Just about a hour after the AMA released the news that the penalty was reversed, we caught up with DeCoster, the Team Makita Suzuki manager, in the Indy pits for his comments. (The AMA's Steve Whitelock was busy and could not talk, and the managers for Yamaha and Kawasaki were not at the stadium as of this interview.)
Makita Suzuki Team Manager Roger DeCoster
Racer X: So, Roger, you just got some good news today. What will this mean for your team this weekend?
Roger DeCoster: Of course it feels good to have the points back and all that. I am still a little bummed out they left a monetary fine. The only thing that saves it is that it is going to a good cause, the Asterisk Medical Center. So that is a good program. I don’t mind if we sponsor them a little.
How was this one handled compared to, say, two years ago with Yamaha and last summer with Kawasaki?
The first time it happened, from our point of view, we did not have anyone in the hunt for the title. At that time, I also did not know the numbers Yamaha was confronted with. I am pretty sure that they did not try to do anything wrong. If something was there, it was not intentional. I believe the same thing with Kawasaki. This rule, we need to study it. It’s obvious changes have to be made. The amount they test for, if you are a few thousandths over, I don’t think it's going to give you any advantage.
It’s even still unleaded!
Yeah, it’s still considered unleaded [if you are over limit by that small amount]. To say we have to apply the same rule as Europe doesn’t make sense to me. The pump fuel available here is not the same as Europe. It’s not the same spec. It varies from region to region [in the U.S.], and depending on the season, you are allowed more oxygen. Like Las Vegas for part of the year you can run three and a half percent oxygen. The rule was supposed to be made to protect the privateers. If you want be 100 percent, the gas you buy at the station is not for sure. If they are on the high end of the tolerance, you are over.
On the Yamaha side, I'm hearing when Chad and David got hit with the penalty, Yamaha wanted to round up the team managers and organize a response. I hear no one but Eric Kehoe from Honda participated. Do you remember that?
I was never asked to participate. We discussed it at the advisory board. I supported a change in the rule, and there was even talk of doing a spec fuel and all that. I thought it was a good idea. I was supportive of that. I was never given the [fuel test] information from Yamaha. I feel bad that I did not go out of my way and ask to help them. I didn’t go over and ask if I could help, but they also did not come to me and say, “Can we band together?” I feel bad for what happened with them and what happened with Kawasaki. Nobody benefits from something like that.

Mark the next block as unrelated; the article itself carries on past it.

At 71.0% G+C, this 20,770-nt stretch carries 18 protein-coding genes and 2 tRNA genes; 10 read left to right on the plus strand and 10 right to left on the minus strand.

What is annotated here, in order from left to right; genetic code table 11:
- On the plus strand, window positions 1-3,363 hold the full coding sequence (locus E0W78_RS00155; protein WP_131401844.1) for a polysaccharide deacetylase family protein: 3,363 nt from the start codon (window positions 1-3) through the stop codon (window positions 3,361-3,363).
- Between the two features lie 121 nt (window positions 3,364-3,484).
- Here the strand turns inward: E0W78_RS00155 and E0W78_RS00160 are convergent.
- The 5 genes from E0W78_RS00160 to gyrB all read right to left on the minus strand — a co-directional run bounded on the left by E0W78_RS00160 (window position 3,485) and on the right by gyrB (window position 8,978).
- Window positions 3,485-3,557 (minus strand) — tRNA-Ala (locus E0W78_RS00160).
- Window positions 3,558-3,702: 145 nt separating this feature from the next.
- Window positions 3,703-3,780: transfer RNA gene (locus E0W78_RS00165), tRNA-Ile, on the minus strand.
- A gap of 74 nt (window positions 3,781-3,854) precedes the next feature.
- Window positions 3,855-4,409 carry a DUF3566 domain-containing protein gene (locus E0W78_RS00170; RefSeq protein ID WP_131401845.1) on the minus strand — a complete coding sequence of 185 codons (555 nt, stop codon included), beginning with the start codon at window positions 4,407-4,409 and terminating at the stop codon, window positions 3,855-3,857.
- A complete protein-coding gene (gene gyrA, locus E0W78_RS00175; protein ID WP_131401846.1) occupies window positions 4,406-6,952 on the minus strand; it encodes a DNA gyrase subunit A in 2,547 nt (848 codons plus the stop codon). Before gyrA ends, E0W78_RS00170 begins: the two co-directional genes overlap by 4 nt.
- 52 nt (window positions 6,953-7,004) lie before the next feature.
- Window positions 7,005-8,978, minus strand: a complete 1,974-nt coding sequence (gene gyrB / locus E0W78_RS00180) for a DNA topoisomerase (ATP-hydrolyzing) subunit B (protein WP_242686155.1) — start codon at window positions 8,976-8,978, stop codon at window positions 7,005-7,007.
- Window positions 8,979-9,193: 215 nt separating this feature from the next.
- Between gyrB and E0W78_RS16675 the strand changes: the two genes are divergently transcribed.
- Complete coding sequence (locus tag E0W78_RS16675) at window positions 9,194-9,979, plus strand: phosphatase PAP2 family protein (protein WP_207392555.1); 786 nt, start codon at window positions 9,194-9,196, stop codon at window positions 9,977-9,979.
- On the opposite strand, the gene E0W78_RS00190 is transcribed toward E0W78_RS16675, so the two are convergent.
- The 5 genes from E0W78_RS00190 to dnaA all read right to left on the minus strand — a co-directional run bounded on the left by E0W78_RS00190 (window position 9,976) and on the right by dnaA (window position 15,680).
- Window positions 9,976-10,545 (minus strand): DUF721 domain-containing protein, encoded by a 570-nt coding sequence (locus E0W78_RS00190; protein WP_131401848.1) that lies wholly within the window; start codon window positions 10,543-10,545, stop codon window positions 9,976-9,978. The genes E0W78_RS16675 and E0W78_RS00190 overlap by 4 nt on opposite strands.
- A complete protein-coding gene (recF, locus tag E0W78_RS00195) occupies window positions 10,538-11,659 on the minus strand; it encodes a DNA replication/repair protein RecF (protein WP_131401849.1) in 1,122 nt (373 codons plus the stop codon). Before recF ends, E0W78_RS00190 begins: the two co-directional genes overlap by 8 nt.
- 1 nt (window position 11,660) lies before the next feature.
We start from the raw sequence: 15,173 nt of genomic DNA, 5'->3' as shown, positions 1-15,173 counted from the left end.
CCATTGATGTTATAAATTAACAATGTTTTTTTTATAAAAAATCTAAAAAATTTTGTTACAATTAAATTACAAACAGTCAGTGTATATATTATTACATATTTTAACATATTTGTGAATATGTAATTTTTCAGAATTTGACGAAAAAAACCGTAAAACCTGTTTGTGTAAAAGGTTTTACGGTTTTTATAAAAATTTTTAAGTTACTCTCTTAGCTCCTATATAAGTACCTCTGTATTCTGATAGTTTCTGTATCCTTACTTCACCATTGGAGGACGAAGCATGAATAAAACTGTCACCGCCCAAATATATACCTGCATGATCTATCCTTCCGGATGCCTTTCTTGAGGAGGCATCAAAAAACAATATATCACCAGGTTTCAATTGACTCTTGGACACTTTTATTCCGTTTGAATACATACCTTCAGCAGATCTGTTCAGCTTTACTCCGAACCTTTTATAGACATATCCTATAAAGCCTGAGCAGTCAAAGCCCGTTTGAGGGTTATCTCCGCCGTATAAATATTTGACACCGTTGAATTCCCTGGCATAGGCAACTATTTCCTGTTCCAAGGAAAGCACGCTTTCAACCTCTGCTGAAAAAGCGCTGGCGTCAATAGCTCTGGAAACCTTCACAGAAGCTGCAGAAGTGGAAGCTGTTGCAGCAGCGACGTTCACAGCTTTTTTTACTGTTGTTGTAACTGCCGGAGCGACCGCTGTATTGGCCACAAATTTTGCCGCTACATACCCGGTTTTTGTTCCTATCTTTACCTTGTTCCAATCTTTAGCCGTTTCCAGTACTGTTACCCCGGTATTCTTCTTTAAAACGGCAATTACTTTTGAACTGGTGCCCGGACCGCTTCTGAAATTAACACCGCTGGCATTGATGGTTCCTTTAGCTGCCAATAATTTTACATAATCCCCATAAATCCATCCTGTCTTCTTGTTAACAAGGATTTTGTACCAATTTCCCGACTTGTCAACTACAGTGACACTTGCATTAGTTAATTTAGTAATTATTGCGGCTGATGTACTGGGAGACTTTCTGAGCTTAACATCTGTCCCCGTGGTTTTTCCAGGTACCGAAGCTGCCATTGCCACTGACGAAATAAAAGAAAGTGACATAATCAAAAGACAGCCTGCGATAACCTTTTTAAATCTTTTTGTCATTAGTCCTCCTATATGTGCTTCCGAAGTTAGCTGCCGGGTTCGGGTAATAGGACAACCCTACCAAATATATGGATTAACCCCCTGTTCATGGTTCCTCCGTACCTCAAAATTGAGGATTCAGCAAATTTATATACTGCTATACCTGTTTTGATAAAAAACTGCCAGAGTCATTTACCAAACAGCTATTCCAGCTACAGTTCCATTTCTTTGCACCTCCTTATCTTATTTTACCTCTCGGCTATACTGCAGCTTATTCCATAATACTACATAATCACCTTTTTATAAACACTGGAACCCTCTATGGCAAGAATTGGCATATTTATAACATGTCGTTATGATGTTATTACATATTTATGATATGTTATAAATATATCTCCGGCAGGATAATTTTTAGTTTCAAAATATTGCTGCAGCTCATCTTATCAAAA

Were you and the team more prepared for this because of the other ones? Like, was that why you took your own samples and saved gas from the can?
We certainly would not have been as careful as we have been in these last two years. We get fresh cans—we don’t even have leaded fuel in our race shop anymore, certainly not in the semi. We have the same person doing the fuel, always. The same person receives it and takes it out of the barrels and puts it in the jugs to put it in the bikes. There is still some area where things can go wrong. You have seen it, outside the stadiums in the parking lot there is a fuel dump. They don’t ask for your ID when you go pick yours up.
How has this news from a week ago today weighed on the team? Ricky was pretty outspoken at Atlanta, but how was everyone else handling it during the week?
It’s hard, because a lot of people want to go on the internet and check things and get wrapped up in it. I kept saying to our guys, Let’s focus on our job like nothing happened. Stay off the internet.
Yamaha ... assuming they are going to be unhappy, what would you say to them if you were the AMA regarding fairness? Is it okay to address this differently as this problem comes up more times?
I think the AMA should have done more before the season on the rule. I don’t know the exact answer. There should be more of a tolerance. With noise, there is some flexibility there. They don’t just disqualify you. In that area, I think there should be more balance. It’s easy to say “the rule is the rule,” but something happened that is out of the control of the team and out of the control of the rider, and the team has done everything to prevent anything from happening, and the team does not gain anything in performance, then it should be lenient. Taking 25 points is not being lenient for something you have nothing to do with and there is no gain in performance, and the numbers that the AMA has are wrong in the first place.